George Whitefield, by John Russell (died 1806), given to the National Portrait Gallery, London in 1917. See source website for additional information. This set of images was gathered by User:Dcoetzee from the National Portrait Gallery, London website using a special tool. All images in this batch have been confirmed as author died before 1939 according to the official death date listed by the NPG. (Photo credit: Wikipedia)
Said Sir John Herschel, “I could see Sirius announcing himself,” as he swept the heavens with his telescope, in search of Sirius, “till the great star rushed in and filled the whole field of vision with a sea of light.” The time came for Whitefield to die. The man had been immortal till his work was done. His path had been bright, and it grew brighter to the end, like that of the just.
“You had better be in bed, Mr Whitefield.” said his host, the day he preached his last sermon.
“True,” said the dying evangelist, and clasping his hands, cried: “I am weary in, not of, thy work, Lord Jesus.”
He preached his last sermon at Newburyport, pale and dying; he herein uttered one of the most pathetic sentences which ever came to his lips:
“I go to my everlasting rest. My sun has risen, shone, and is setting–nay, it is about to rise and shine forever. I have not lived in vain. And though I could live to preach Christ a thousand years I die to be with Him–which is far better.”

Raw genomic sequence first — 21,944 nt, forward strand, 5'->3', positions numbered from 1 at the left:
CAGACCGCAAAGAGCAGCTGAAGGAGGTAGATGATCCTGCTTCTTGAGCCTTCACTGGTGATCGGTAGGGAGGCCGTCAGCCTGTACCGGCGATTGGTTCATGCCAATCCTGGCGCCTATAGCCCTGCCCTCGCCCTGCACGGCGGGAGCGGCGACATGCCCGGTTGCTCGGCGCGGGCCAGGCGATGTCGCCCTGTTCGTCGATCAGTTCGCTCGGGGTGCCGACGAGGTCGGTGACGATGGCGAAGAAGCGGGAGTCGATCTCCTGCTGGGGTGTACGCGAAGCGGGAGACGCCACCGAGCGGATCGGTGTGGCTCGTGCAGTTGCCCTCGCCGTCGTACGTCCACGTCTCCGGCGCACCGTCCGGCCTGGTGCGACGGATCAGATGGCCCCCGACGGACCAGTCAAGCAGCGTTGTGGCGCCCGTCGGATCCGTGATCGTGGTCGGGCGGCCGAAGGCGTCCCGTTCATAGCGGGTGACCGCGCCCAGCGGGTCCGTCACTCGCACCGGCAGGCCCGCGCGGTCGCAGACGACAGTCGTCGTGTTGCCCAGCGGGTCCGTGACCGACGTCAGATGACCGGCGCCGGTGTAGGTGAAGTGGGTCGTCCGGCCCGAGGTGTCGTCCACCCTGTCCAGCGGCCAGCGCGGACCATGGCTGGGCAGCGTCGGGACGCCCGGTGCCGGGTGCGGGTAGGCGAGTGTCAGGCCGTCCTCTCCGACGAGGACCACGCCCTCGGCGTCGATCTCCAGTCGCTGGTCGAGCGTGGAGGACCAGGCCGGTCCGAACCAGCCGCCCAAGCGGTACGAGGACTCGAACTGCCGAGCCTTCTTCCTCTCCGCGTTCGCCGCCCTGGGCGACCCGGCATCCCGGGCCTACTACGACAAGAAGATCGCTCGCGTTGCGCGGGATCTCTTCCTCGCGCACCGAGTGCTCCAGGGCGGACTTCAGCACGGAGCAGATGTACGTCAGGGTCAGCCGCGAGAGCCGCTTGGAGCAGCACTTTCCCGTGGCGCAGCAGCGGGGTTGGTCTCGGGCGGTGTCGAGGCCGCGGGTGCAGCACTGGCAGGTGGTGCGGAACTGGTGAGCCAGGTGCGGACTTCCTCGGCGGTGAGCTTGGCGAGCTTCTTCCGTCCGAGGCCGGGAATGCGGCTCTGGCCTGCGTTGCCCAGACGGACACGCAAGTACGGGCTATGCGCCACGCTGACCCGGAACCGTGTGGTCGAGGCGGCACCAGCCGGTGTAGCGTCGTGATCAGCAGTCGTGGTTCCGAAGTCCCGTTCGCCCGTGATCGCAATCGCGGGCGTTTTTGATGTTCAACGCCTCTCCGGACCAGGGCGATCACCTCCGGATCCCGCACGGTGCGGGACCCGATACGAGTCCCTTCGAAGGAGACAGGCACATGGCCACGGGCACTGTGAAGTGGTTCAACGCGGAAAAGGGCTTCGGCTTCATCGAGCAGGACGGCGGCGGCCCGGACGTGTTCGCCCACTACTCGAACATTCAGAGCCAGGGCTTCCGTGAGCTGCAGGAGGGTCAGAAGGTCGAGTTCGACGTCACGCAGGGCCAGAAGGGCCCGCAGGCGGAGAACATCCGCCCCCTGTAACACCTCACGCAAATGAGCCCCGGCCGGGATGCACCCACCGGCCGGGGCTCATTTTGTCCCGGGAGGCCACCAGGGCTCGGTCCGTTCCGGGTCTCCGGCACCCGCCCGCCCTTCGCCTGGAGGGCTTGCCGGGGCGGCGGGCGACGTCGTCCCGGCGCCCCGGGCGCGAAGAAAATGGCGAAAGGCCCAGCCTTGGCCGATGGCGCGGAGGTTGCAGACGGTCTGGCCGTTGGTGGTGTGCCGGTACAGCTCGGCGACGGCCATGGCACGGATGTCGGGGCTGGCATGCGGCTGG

The shaft was leveled. That day he said: “I am dying!” He ran to the window; lavender drops were offered, but all help was vain; his work was done. The doctor said, “He is a dead man.” And so he was; and died in silence. Christ required no dying testimony from one whose life had been a constant testimony.
So passed away on September 30th, 1770, one of the greatest spirits that ever inhabited a human tabernacle. The world has ever been an innumerable gainer by his life. He had preached eighty thousand sermons, and they had but tow key-notes: 1. Man is guilty, he must be pardoned. 2. Man is immortal, he must be happy or wretched forever. Weeping filled Newburyport, flags floated at half-mast, and the ships fired minute-guns.
“Mortals cried, a man is dead;
Angels sang, a child is born.”
Rev. Daniel Rodgers, remembering in his prayer that Whitefield had been his spiritual father, burst into tears, and cried: “My father! my father! the chariot of Israel, and the horsemen thereof.”
Coke sleeps in his grand sea-grave, with the everlasting music of the billows for his dirge; Robert Newton sleeps at Easingwold; Richard Watson, and John and Charles Wesley slumber in a London graveyard; and George Whitefield’s dust rests in its Transatlantic abode till
“That illustrious morn shall come,”
when the “dead in Christ shall rise,” and they will meet in glory, to die no more. Meantime, earth holds no mightier dust. Blessed be God that ever they lived, and left their influence to mold humanity.
by Rev. Abel Stevens, D. D.